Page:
magazine for the Ohio Water Pollution Control Association (OWPCA), I learned
that before a treatment facility can treat incoming water it must first know
what chemicals are in the water. If, by law, companies don’t have to reveal the
makeup of the chemical mixture how can the wastewater be properly treated? If the
wastewater is not properly treated, then our streams and drinking water become

Along with the expansion of HF there has been increasing concerns about its potential
impact on drinking water resources, public health, and environmental impacts in
the vicinity of these facilities. Therefore, the EPA has begun a study to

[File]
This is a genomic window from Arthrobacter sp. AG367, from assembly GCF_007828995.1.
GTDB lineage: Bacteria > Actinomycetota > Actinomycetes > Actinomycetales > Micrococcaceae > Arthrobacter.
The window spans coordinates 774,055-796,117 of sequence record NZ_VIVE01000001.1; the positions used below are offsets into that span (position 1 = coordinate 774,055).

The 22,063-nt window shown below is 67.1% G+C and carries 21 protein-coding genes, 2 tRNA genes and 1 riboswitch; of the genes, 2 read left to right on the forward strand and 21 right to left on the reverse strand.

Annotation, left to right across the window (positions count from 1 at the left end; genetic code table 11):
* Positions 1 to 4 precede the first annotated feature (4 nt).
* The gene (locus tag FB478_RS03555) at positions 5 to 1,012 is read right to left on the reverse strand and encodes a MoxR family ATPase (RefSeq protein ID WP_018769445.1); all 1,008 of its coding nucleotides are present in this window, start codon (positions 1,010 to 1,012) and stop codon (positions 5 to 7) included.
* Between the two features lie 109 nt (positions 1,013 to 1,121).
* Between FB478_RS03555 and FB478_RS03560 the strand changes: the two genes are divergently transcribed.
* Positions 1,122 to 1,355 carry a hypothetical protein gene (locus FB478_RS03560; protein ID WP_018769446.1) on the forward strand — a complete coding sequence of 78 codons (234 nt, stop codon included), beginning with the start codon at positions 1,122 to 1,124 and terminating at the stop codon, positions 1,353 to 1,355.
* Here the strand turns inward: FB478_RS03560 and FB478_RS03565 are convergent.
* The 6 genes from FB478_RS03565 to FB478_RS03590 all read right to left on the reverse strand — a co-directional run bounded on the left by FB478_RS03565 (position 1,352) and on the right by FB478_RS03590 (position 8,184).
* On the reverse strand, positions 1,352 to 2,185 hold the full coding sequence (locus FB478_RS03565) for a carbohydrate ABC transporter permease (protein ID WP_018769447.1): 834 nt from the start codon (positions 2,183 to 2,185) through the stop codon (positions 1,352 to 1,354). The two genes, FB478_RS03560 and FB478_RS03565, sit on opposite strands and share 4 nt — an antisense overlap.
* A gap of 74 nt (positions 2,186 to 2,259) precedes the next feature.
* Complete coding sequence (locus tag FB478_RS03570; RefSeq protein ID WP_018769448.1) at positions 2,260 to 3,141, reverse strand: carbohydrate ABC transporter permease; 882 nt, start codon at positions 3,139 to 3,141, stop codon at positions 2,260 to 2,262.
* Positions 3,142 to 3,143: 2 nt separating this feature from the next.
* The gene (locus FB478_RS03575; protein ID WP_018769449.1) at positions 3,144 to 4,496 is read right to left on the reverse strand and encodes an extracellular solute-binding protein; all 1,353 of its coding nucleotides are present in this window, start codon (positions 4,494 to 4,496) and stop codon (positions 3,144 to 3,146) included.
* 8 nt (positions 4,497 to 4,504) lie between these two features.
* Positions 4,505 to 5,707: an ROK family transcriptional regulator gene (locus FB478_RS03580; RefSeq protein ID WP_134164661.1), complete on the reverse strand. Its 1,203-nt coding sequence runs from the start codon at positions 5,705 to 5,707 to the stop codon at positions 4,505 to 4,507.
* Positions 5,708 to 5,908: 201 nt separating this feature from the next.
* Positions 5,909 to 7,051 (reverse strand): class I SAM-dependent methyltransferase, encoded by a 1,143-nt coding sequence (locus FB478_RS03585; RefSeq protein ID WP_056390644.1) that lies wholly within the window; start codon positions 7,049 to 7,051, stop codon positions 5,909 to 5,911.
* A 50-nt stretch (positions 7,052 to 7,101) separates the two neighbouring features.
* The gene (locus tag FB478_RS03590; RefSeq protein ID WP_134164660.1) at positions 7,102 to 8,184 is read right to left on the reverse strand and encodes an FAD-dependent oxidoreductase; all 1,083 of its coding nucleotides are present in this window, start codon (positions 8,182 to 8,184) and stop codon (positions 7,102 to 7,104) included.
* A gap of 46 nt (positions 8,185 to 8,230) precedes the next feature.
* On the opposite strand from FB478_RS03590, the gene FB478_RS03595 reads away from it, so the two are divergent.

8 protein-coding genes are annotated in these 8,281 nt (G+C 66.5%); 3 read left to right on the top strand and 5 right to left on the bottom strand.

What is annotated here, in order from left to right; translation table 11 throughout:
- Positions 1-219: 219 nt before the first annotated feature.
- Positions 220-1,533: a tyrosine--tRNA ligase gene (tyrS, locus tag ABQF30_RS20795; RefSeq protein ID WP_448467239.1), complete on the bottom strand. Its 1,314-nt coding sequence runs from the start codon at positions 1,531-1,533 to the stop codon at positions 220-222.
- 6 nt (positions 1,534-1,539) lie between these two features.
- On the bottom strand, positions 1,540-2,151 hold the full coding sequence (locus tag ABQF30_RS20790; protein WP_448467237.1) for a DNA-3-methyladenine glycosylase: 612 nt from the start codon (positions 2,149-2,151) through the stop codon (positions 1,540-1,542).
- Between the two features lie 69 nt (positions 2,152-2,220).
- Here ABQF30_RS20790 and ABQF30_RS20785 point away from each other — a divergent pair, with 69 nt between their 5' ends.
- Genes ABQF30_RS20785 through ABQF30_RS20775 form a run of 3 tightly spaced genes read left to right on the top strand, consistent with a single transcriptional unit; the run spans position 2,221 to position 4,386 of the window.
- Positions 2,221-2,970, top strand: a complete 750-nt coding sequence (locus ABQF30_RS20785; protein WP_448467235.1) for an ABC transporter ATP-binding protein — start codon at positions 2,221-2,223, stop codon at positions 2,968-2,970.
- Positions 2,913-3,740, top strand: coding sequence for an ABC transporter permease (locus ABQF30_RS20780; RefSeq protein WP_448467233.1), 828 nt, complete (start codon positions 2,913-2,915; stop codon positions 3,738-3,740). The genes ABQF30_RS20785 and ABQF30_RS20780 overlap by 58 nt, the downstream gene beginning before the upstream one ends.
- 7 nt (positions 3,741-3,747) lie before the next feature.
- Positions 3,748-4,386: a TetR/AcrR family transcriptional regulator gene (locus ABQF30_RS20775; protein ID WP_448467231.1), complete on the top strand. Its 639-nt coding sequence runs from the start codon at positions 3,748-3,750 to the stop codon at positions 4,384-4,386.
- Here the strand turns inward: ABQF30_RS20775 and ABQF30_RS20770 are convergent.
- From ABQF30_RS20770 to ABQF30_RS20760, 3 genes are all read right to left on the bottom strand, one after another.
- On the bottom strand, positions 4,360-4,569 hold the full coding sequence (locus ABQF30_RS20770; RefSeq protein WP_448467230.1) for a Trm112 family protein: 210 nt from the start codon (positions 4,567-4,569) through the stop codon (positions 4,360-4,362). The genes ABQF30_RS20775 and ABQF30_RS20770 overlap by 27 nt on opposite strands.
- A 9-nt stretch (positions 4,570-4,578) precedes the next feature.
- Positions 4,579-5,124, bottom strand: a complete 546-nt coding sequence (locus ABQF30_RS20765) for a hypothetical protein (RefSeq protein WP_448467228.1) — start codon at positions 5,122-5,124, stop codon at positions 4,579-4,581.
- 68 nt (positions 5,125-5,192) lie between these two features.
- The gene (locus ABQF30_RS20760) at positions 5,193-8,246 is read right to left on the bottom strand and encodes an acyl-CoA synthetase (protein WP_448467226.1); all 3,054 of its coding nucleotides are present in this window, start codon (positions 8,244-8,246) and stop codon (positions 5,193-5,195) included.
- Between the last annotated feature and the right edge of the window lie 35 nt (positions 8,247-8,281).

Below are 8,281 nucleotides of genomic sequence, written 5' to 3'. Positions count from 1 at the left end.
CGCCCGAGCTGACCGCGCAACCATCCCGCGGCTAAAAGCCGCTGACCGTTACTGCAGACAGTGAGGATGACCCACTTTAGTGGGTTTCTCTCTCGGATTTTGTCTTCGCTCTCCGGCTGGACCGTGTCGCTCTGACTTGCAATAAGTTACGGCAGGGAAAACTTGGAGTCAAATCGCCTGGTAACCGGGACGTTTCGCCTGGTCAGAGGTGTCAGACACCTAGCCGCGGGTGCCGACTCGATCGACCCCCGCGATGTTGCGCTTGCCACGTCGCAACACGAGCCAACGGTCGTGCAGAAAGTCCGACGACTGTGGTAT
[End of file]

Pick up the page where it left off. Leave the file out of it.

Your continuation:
understand the relationship between HF and drinking water resources.

This news should be encouraging but, in typical governmental fashion, the study will take
some time to complete. It was begun in 2010 and is not scheduled to be
completed until 2014. A series of community hearings were held last year and the
results of those hearings will be sent to the Science Advisory Board (SAB)
where the draft will then be revised in response to the SABs comments. Initial
results are expected by the end of 2012 with a goal of a full report in 2014.

In connection with the study, the EPA sent letters to 9 companies currently
involved in HF or fracking to gain information regarding the chemicals used in
the process and the impact of the chemicals on human health and the
environment, standard operating procedures at the HF sites, and the locations
of sites where fracturing has been conducted. The nine leading national and